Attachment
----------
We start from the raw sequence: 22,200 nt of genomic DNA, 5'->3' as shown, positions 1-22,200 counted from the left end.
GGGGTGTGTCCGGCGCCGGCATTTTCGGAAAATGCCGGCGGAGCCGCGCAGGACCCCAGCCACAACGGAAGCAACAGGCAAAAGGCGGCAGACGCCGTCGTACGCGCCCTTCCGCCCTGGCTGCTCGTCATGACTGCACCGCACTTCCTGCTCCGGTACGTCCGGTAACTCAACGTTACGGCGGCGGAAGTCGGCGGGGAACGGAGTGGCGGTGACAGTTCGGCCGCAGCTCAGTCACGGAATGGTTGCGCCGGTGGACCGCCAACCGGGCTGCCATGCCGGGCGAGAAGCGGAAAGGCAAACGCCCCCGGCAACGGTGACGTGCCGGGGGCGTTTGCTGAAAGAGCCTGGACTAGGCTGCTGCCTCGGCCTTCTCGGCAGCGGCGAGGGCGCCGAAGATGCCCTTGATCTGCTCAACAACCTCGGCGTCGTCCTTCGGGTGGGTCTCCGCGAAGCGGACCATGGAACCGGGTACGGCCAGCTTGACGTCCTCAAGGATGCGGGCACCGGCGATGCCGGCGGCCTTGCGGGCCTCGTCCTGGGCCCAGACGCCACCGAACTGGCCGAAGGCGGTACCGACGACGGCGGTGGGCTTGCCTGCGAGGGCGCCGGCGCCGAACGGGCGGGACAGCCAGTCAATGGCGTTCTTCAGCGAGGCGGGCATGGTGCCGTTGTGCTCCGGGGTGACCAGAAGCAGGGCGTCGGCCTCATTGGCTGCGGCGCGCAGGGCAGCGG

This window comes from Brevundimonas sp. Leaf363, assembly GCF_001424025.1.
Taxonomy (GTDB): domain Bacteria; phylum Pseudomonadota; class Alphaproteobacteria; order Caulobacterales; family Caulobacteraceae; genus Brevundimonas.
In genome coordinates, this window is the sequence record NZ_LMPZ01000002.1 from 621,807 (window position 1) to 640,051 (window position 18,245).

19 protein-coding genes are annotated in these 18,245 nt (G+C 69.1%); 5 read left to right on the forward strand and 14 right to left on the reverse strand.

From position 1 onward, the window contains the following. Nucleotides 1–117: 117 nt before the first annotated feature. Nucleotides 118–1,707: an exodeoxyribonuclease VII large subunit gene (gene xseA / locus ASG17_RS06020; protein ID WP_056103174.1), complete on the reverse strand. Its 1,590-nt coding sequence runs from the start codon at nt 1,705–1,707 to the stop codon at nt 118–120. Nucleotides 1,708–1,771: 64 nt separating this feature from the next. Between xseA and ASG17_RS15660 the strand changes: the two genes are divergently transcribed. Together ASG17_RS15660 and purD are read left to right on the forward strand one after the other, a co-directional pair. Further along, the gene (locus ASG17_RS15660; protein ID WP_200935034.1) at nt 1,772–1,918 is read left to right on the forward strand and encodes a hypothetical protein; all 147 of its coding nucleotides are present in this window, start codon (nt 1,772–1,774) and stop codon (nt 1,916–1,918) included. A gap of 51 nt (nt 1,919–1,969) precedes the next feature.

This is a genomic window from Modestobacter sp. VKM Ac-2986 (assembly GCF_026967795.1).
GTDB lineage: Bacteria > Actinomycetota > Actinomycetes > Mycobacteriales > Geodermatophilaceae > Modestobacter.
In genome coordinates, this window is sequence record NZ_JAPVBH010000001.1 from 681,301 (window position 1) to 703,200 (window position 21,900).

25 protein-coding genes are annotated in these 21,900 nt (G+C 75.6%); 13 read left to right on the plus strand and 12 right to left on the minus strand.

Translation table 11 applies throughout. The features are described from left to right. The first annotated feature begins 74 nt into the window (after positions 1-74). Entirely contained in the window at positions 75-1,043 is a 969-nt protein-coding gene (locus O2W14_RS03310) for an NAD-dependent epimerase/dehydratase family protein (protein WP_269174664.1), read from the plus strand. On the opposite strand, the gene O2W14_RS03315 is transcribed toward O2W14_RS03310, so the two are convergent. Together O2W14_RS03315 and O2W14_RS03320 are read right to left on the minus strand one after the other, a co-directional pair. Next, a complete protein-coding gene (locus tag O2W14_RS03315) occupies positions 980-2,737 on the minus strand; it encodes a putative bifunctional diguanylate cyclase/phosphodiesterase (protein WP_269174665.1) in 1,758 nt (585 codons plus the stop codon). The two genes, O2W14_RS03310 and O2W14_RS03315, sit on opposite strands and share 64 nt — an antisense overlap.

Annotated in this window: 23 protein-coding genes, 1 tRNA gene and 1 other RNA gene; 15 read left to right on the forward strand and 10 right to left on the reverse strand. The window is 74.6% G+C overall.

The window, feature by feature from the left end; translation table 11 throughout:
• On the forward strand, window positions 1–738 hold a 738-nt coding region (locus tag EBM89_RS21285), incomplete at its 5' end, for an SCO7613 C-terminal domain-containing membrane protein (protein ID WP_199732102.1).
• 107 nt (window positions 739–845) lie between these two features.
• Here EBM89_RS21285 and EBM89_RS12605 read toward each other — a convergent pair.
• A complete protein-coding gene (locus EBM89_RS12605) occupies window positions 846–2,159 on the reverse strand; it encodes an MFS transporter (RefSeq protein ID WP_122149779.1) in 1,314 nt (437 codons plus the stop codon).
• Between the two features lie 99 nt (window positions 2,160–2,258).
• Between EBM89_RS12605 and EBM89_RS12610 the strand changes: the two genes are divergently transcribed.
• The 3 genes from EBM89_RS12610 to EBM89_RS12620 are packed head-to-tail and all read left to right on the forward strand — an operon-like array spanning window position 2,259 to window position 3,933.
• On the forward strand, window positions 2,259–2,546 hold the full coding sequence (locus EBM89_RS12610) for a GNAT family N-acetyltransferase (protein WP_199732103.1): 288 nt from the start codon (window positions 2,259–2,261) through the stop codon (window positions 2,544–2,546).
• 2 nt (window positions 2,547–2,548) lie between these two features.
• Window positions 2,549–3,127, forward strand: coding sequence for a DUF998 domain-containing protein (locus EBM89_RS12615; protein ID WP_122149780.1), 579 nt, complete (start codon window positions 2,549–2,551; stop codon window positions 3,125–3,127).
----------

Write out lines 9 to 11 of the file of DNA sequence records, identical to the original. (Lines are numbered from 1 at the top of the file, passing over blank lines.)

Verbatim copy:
GTDB lineage: Bacteria > Actinomycetota > Actinomycetes > Mycobacteriales > Geodermatophilaceae > Modestobacter.
In genome coordinates, this window is sequence record NZ_JAPVBH010000001.1 from 681,301 (window position 1) to 703,200 (window position 21,900).

25 protein-coding genes are annotated in these 21,900 nt (G+C 75.6%); 13 read left to right on the plus strand and 12 right to left on the minus strand.